Ghaya explains the activist situation in Tunisia and points at the gendered nature of children’s upbringing that actually helps girls identify and recognise discrimination at an early age:
The social environment of girls often threatens their self-esteem by devaluing them. It sometimes determines their submission to the patriarchal oppression and normativity. They are indirectly and frequently taught fear and submission. It goes beyond valuing girls less than their brothers, by asking them to do the dishes, or to clean their mess after them. It is also about giving priority to boys’ education over that of girls. According to the studies, when some of the most necessitous families can’t afford to give an education to all of their children and have to make a choice, they often choose to educate the boys. Otherwise, regardless of their social class, girls are forced to come home earlier than their brothers, their bodies are policed more, and their choices less respected. In Tunisia, according to the law, women inherit half of what men do. Until the 26th of July 2017, rapists could marry their (underage) survivors to escape a prison sentence (this law has been removed since then, but is revealing of the society’s state of mind). Therefore, being a girls rights activist in Tunisia means deconstructing states of minds, empowering girls and making them aware of their rights and abilities, in addition to fighting against the sexism embodied in the laws.
The pressure for girls to get married is a sword hanging on the head of every Mongolian girl. Anu, a girls rights activist explains more:
Being raised in a very conservative, post-communist country, women [in Mongolia] are often told to conform from a very young age. Although we have no legal issues, we face a lot of societal pressure to “fulfil our duties as a woman”. One of the most important things one can do to inspire and empower others is to be a good role model. We’re often told to marry and give birth in our 20s, for a stable and happy marriage. But we, young feminists firmly believe that a woman’s happiness can only be determined by the woman alone. We openly voice our opinions, shatter glass ceilings in our careers, reason and break stereotypes as we go. We work hard to set a light of hope in other women’s hearts. Recent demographics show that citizens between the age of 14 and 30 make up most of the Mongolian population, with a gender ratio of 49:51. More women need to know and exercise their rights. We work hard to inform, educate and empower women of all ages.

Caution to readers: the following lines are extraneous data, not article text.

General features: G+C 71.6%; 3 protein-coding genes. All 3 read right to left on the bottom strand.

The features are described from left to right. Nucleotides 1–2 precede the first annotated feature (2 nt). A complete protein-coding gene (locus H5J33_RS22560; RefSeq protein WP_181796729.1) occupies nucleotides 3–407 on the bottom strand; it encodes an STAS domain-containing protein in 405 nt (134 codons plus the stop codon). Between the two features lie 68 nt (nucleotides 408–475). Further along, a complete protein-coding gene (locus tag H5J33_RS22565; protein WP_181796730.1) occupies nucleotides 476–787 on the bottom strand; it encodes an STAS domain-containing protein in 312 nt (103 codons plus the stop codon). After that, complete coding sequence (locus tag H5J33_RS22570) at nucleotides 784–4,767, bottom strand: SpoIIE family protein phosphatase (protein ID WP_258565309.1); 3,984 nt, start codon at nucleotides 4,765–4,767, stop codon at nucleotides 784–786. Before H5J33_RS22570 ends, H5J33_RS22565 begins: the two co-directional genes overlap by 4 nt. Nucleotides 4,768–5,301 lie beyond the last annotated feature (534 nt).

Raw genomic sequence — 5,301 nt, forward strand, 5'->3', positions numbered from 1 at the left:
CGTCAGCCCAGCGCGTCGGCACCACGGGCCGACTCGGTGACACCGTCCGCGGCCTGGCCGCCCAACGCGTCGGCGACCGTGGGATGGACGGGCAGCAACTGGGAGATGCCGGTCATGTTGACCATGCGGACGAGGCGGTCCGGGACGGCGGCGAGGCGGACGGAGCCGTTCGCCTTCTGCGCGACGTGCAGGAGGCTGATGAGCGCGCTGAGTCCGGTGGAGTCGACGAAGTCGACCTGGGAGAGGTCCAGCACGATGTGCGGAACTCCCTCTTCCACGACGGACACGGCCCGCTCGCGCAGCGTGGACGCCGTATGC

As movement builders, we must continue to learn and seek inspiration from each other. Our movements cannot function in isolation. There is power in collective diversity, and girls form an integral part of it.
FRIDA is currently building its first girl advisory committee to help grow and strengthen its work. We strive to practice our values by inviting members of our community into different parts of our decision-making and trusting all young feminist activists to be experts of their own reality.
Several FRIDA grantee partners are working directly with girls and transforming communities into being more girl-friendly. Please consider making a donation today in support of our participatory approaches and the leadership of girls.